Foodways practices are crucial to Black life. These stories include recipe sharing, feeding of houseless neighbors, and more.
Eating disorders within Black communities have historically been exacerbated by systematic poverty and food insecurity, lack of access to healthcare, and stigma from within and outside of the community. However, there has been an increased push to talk about eating disorders within Black communities, as well as the intersection between race and mental health, by black doctors, therapists, and others in the health community. Events such as Whitney Trotter and Alishia McCullough's “Ancestral Legacies & Eating Disorders in Black Communities” discussion engage the impact eating disorders have on Black people and discuss how to overcome ancestral trauma to embrace healing.
High on the Hog is a 2021 limited Netflix docuseries tracing the origins of African-American cuisine. It illuminates the resilience and ingenuity of Black cooks who have shaped American cuisine since the arrival of the first slave ships. The four-episode show is made by an intentionally Black creative team, which itself is a rarity in television.
Oldways, a food, and nutrition nonprofit created the African Heritage Diet Pyramid using knowledge of the cuisine, health, and history of the African diaspora. The pyramid highlights specific foods that form the basis of traditional African diets and is oriented towards a diasporic audience by celebrating the foods and healthy eating patterns of Africa, the Caribbean, and the Americas.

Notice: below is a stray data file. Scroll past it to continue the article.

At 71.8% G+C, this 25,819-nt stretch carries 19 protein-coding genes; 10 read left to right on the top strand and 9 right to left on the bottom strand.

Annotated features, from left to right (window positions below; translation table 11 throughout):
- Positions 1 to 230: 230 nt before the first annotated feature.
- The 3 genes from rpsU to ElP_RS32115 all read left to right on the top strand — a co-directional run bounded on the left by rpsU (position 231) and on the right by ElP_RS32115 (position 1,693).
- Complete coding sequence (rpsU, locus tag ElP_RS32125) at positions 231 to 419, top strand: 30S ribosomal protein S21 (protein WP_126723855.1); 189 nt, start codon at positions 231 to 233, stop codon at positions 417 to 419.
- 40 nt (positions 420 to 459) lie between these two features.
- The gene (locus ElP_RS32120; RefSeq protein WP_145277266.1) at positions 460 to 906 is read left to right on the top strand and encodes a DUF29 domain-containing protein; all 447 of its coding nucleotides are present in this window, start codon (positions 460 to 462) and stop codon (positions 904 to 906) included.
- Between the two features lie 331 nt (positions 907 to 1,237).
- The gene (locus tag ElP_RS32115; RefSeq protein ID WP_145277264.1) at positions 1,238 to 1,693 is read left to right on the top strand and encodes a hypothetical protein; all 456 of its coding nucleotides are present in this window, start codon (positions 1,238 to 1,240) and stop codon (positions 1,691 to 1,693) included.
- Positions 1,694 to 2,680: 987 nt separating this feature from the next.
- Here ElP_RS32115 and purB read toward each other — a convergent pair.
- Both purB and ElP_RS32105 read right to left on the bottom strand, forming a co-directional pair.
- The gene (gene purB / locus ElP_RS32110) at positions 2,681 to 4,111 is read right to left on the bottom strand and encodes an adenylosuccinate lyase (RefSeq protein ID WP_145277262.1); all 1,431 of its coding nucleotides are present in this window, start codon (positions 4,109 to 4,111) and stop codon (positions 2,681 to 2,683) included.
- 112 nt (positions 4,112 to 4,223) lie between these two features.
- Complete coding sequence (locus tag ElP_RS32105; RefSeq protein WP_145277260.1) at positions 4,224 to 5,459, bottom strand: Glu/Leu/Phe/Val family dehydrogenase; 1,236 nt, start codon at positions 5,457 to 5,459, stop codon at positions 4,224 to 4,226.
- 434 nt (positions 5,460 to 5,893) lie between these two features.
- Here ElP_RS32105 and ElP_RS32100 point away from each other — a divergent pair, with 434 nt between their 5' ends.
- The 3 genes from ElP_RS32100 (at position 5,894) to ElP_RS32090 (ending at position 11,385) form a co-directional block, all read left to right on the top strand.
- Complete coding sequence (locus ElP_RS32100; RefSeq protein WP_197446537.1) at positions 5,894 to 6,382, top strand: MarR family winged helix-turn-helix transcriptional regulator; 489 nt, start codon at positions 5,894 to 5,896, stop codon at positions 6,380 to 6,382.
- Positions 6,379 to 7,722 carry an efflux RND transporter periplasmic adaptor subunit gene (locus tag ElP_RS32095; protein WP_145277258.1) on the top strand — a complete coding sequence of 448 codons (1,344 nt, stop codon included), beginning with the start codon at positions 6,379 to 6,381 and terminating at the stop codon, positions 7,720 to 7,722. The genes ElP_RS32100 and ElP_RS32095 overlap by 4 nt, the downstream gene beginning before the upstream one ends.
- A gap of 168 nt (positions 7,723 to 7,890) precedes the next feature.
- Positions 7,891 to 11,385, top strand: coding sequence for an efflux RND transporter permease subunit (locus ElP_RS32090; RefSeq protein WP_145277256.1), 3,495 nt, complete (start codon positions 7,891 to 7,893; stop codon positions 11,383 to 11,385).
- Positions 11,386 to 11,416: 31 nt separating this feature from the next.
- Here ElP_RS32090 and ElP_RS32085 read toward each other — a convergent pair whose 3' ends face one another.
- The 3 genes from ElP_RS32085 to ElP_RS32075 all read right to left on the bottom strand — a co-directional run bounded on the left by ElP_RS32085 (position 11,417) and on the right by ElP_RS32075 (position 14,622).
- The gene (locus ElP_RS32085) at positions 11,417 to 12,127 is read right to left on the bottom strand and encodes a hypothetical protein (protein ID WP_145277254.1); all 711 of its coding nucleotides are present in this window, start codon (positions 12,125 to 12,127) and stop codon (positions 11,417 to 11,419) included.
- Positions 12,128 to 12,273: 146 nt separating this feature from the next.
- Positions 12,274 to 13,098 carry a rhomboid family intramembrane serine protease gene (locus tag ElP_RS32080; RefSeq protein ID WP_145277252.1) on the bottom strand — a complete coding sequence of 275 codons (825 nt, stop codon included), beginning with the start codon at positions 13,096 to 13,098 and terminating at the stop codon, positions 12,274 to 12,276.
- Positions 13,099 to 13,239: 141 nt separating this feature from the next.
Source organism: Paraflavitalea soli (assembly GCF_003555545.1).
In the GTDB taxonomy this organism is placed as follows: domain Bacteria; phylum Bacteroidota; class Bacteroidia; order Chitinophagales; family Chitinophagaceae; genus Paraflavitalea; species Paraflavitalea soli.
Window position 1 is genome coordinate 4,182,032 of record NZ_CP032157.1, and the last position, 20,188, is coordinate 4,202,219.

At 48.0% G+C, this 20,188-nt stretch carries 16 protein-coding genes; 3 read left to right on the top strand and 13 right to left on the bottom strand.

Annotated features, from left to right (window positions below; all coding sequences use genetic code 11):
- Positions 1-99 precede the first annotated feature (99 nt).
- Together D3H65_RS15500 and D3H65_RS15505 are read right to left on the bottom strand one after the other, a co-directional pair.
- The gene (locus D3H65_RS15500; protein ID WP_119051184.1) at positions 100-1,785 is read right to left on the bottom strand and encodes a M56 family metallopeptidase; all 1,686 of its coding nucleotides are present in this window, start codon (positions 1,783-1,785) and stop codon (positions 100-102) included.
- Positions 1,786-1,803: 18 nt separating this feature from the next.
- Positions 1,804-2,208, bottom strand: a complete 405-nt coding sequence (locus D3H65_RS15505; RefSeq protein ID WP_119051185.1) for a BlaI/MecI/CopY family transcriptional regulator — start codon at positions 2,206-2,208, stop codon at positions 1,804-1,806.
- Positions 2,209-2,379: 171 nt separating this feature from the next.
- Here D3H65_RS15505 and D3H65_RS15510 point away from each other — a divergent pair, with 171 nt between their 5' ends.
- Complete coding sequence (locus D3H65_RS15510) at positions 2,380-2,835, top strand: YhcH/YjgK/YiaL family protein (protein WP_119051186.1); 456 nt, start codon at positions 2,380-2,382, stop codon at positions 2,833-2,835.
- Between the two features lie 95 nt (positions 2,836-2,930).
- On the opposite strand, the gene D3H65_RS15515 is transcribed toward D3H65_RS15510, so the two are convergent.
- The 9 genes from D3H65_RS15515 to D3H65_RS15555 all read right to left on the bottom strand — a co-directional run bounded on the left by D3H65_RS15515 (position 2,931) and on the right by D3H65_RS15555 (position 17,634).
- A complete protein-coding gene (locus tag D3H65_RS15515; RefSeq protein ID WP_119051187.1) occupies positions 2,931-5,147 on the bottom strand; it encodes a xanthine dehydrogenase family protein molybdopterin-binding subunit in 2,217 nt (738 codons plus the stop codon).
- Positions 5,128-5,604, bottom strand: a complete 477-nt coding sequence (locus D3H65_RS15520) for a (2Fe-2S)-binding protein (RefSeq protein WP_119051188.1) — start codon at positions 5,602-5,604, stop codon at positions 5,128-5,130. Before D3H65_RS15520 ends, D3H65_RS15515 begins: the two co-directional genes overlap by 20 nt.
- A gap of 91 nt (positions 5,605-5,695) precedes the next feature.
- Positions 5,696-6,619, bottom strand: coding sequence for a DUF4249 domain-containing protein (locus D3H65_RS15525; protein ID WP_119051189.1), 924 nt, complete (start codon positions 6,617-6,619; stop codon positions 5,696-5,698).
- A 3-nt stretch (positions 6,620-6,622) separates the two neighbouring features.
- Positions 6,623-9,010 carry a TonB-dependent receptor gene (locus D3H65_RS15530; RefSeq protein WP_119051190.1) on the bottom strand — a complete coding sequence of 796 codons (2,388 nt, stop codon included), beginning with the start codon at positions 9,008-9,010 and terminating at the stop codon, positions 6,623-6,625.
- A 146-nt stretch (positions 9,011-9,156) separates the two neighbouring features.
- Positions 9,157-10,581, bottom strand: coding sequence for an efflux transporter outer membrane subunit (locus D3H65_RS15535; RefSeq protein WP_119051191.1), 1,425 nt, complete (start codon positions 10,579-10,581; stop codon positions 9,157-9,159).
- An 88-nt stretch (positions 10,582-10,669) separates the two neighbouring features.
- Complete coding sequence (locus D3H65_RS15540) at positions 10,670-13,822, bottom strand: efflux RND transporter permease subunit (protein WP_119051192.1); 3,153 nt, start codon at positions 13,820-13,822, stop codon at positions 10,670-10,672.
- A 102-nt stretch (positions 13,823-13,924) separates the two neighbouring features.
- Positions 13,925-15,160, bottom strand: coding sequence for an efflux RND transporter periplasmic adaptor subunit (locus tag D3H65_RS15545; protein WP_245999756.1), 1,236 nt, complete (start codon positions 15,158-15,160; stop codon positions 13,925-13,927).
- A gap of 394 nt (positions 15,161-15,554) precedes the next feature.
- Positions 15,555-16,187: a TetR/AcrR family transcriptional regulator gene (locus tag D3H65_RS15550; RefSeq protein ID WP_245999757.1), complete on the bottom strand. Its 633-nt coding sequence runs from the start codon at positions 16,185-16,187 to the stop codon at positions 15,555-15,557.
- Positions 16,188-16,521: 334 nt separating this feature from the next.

African women braided rice into their or their children’s hair before the Middle Passage or before the separation between plantations so that they had some food to carry with them. This tradition brought African rice varieties to the Americas to become a staple crop before Asian rice varieties became widely cultivated. It also allowed enslaved Africans to cultivate it as a food source for themselves, then eventually for the plantations they arrived at.
The Detroit Black Community Food Share Network is an organization founded in 2006 to combat food insecurity in the predominantly Black communities of Detroit. The DBCFSN hopes to encourage black people to take up more active leadership roles in the food security movement. They operate seven acres of a farm where a variety of produce is grown and maintained along with other resources such as beehives, a rainwater retention pond, and a solar energy station.
In “We Dance” filmmakers Ethan Payne and Brian Foster depict exploration of black art, poetry, and literature across the eastern United States. These media represent how human stories and memories are kept, in the form of physical objects, places, or food, and even how they are kept in the abstract through dreams.
Phildelphia COFO workers hosted a food and clothing driving, acquiring two and one-half tons of food and clothing sent from Cleveland, Ohio to distribute to local Black members in Neshoba County. The militancy of pro-segragation, racist white groups deterred a large crowd from gathering at the distrbution site, but Black community members were still able to receive the resources.
In the 1950s Georgia Gilmore organized The Club from Nowhere to fundraise for the Montgomery Bus Boycott. She and other women sold baked goods in beauty salons and on street corners to buy gas and station wagons so people could get to and from work during the boycott. Gilmore’s food became a symbol of her activism during that time and now the legacy of her cooking is a way for the people of Montgomery, AL to connect to her memory.
The Student Nonviolent Coordinating Committee (SNCC) conducted sit-ins at segregated lunch counters in Greensboro, North Carolina.